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Luther Is Again Perturbed

Lute Olson is
perturbed over PAC-10 television exposure
. Unfortunately, as he
acknowledges, much of it is self-inflicted. And there is a fundamental
demographic issue: with most people living East of the Mississippi instead of
West, it's not so much Eastern bias as it is advertising to the largest mass of
people available. As long as television relies on mass advertising, this
cannot and will not change.

But for all the talk about Eastern bias, can we just admit there's a Western
bias too?

We're not talking about the media; we're talking about people who live in the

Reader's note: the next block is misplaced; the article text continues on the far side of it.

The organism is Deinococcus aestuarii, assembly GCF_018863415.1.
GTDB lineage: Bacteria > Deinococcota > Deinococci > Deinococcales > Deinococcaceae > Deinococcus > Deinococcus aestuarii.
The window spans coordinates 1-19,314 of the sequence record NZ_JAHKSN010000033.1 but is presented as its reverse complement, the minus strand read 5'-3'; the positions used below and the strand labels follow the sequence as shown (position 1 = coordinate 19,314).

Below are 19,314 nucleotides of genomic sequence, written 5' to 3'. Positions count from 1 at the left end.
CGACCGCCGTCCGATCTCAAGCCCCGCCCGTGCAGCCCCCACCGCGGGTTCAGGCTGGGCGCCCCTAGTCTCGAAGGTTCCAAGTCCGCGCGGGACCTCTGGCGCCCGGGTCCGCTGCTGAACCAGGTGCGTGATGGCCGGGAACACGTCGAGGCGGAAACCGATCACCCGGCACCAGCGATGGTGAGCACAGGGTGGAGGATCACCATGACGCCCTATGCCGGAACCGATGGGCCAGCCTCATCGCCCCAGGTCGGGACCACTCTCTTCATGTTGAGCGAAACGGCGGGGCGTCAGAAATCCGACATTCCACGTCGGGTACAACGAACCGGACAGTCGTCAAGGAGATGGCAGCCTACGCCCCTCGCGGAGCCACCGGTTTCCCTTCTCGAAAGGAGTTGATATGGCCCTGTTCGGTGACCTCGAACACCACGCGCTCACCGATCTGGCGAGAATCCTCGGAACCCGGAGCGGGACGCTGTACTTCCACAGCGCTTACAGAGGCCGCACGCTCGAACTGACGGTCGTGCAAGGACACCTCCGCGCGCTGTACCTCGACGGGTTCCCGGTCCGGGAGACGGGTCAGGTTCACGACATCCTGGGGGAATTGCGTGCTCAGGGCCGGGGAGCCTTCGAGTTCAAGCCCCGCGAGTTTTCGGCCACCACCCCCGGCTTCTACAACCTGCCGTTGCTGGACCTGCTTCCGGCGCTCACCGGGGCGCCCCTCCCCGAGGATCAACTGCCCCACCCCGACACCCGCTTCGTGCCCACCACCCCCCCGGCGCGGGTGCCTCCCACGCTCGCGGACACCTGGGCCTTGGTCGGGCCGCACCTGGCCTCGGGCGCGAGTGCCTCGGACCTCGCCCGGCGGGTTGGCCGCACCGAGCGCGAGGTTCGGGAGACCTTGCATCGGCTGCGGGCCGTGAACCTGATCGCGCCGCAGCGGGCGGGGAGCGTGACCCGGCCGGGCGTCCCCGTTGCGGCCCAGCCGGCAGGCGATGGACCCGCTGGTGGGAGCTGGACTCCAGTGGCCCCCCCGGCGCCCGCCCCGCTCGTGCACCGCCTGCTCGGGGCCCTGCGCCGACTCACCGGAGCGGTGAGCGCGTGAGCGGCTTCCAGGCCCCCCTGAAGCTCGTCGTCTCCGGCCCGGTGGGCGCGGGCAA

In many respects, that there is a disconnect between West and East is a good
thing and based in historical realities. When you get out there, you feel
a long ways away from the East, and we'd guess most people there like it that
way. It's part of the myth of the West, and with fertile talent banks in
San Diego, L.A., Seattle, and talent in New Mexico, Arizona, and even Alaska,
PAC-10 teams can stock on talent without going too far from home.

Olson, though, wants to recruit more broadly, and thinks that better TV
exposure would help, and he's probably right.

But as much as better exposure would help, it is perhaps best seen as just
one way the PAC-10 can talk to the rest of the basketball world and engage its
imagination. Playing home-and-home is another. They lost at UVa this
year, but it was such a rare event that it was noteworthy. There's more
than one way to skin a Wildcat, and going on the road more would help Arizona,
and the rest of the PAC-10, a lot.